Why do we Dream?
- December 10, 2018
- Posted by: admin
- Category: Technology
Dreams are stories and images that our minds create while we sleep. They can be entertaining, fun, romantic, disturbing, frightening, and sometimes bizarre.
Not all dreaming is the same. It runs the range of human experience, incorporating a wide range of emotions and events, often with elements of the bizarre. Dreams can be funny, frightening, sad or strange. Flying dreams can be overjoyed, chasing dreams can be terrifying, forgot-to-study-for-my-exam dreams can be stressful.
What Are Dreams?
Dreams are a universal human experience that can be described as a state of consciousness characterized by sensory, cognitive and emotional occurrences during sleep.
Dreams are basically stories and images our mind creates while we sleep. Dreams can be vivid. They can make you feel happy, sad, or scared. And they may seem confusing or perfectly rational.
Dreams can occur anytime during sleep. But most vivid dreams occur during deep, REM (rapid eye movement) sleep when the brains most active. Some experts say we dream at least four to six times per night.
Why Do We Dream?
There are several theories about why we dream. Are dreams merely part of the sleep cycle, or do they serve some other purpose?
There’s also fascinating research that shows our capacity to dream beyond our waking experiences, in profound ways. Dream reports of people born paralyzed reveal that they walk, swim, and run in their dreams as often as people without paralysis. Dream reports of people born deaf indicate they often hear in their dreams. These reports may lend credence to the theory that dreams serve as a broad, virtual-reality model of waking life—a proto-consciousness—that instructs and supports survival and growth.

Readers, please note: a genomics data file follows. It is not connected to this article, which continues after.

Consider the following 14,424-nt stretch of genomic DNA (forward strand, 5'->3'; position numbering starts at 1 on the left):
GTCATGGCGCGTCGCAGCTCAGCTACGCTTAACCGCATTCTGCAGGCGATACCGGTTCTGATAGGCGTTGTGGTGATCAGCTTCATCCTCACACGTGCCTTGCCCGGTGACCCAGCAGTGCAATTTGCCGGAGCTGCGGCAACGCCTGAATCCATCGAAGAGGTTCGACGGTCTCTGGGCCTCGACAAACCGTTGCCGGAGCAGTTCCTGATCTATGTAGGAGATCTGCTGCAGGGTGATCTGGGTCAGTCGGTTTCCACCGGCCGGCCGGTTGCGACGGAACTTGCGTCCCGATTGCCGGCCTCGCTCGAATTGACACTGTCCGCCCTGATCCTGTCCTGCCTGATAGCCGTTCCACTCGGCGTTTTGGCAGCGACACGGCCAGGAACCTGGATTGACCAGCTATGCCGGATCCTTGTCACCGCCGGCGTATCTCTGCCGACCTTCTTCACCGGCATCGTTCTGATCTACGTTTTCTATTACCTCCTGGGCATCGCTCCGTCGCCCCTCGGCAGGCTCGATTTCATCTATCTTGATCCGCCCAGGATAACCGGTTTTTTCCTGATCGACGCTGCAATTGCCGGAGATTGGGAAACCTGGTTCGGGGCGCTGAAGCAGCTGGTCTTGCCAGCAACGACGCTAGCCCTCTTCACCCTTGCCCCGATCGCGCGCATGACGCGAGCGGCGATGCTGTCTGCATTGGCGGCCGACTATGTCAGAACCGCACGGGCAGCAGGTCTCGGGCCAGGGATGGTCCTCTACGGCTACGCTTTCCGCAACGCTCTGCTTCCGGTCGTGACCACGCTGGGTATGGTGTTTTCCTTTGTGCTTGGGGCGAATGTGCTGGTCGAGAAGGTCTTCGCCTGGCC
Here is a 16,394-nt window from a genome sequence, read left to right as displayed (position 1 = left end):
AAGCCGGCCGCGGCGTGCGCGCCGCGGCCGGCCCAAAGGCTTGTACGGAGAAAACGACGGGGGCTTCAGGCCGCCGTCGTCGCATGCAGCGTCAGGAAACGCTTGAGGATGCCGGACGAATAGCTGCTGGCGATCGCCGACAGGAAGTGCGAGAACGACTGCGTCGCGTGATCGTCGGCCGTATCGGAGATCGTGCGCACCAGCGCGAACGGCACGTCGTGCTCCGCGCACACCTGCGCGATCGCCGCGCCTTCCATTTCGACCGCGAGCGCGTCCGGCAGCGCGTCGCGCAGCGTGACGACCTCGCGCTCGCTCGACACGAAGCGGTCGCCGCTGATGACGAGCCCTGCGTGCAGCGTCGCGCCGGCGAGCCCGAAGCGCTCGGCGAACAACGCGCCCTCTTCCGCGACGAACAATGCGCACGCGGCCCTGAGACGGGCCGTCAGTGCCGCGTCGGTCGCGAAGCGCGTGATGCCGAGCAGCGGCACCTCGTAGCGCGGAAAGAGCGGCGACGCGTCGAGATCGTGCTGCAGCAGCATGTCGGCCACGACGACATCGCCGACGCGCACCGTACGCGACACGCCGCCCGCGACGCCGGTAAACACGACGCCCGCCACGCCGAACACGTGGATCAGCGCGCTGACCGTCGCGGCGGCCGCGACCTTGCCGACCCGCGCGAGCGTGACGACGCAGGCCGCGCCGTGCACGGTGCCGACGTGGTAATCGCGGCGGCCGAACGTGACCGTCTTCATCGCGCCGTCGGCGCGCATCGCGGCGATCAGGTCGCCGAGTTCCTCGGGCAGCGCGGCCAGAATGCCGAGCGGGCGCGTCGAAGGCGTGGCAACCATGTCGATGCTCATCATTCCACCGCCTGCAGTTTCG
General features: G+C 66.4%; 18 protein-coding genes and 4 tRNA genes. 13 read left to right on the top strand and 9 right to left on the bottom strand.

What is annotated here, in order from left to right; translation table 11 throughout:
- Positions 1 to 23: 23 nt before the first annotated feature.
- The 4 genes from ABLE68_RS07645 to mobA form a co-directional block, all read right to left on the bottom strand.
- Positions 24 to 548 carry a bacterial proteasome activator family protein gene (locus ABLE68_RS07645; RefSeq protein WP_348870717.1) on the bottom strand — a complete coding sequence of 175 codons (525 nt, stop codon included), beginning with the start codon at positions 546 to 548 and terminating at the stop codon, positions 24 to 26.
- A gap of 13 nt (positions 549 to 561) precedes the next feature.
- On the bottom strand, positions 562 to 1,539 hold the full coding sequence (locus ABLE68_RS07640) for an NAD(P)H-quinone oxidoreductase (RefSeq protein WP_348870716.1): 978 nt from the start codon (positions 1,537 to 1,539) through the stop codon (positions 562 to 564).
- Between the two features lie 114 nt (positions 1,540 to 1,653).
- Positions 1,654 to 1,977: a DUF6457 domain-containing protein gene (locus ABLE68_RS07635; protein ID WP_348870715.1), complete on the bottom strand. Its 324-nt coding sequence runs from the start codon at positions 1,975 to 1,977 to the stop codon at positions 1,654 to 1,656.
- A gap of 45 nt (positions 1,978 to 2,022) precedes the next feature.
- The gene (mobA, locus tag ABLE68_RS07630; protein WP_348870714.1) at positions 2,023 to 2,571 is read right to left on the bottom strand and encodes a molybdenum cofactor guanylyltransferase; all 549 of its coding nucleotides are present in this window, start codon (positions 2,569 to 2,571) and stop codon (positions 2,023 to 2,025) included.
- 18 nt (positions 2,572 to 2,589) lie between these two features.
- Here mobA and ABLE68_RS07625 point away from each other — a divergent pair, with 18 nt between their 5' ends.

Studies have shown the importance of dreams to our health and well-being. In one study, researchers woke subjects just as they were drifting off into REM sleep. They found that those who were not allowed to dream experienced Increased tension, Anxiety, Depression, Difficulty concentrating, Lack of coordination and more
As much as dreams may contain aspects of everyday, routine life, dreaming is also a state in which we contend with extraordinary experiences. Another likely function of dreaming appears to be processing and coming to terms with disturbing events
The Reality Sense in Dreams
Sometimes the sights, sounds, tastes, smells and textures in a dream can be so realistic that upon awakening it is hard to believe that they were only part of a dream.
When we dream we are utterly and completely convinced that the events and things we experience in dreams are real. We are not aware that we are asleep
Usually, when we dream, we no longer sense things in the external world. However, very strong sensations, such as loud alarms or pungent smells, can make their way from your bedroom into your dream world, where they will be incorporated into your dream.
Dreams of Blind People
Do blind people see things in their dreams? That depends on whether they have ever been able to see, and for how long.
People who were born blind or who became blind at a very young age do not see in their dreams. People who became blind when they were older do see in their dreams.
We are very good at forgetting nonessentials. In fact, many of our thoughts, not just those we have while dreaming, are lost. We tend to recall only things that we think about often or that have emotional significance—a problem, a date, a meeting. Mulling over important thoughts activates our dorsolateral prefrontal cortex (DLPFC), a brain region that facilitates memory.